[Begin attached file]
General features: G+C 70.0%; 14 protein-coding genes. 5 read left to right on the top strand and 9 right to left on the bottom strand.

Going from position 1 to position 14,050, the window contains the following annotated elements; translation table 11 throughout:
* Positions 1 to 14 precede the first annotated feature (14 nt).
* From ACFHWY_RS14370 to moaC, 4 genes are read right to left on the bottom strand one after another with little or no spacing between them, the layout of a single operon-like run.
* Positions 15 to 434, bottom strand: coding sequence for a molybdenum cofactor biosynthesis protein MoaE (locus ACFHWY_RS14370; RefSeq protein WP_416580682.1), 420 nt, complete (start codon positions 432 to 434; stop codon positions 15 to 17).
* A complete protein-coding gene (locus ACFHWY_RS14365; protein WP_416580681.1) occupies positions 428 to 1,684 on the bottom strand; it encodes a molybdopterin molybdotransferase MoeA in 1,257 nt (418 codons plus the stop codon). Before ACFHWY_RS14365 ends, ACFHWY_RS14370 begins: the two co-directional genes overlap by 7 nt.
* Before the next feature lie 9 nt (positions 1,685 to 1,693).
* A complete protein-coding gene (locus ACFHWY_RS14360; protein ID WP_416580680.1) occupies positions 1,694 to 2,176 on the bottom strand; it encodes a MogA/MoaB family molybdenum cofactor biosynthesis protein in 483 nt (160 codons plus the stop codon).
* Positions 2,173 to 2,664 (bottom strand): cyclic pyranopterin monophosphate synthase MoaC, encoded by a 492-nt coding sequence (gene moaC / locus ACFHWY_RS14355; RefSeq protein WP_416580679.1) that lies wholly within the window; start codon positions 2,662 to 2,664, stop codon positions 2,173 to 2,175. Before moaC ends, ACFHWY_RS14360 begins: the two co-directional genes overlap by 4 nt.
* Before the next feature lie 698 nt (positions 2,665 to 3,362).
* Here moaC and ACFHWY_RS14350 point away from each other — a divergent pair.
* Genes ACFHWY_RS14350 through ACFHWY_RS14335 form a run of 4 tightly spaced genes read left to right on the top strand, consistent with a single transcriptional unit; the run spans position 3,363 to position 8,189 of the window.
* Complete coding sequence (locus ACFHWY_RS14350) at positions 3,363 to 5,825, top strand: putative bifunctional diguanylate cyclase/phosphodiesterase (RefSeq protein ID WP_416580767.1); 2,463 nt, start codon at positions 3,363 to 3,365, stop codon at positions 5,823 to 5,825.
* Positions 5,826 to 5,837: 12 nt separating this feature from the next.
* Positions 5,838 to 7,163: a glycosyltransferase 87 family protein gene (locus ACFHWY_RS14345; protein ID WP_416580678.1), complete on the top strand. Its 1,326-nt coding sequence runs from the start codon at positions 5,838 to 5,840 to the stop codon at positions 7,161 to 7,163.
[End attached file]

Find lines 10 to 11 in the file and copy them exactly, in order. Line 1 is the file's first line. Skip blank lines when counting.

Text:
* Before the next feature lie 698 nt (positions 2,665 to 3,362).
* Here moaC and ACFHWY_RS14350 point away from each other — a divergent pair.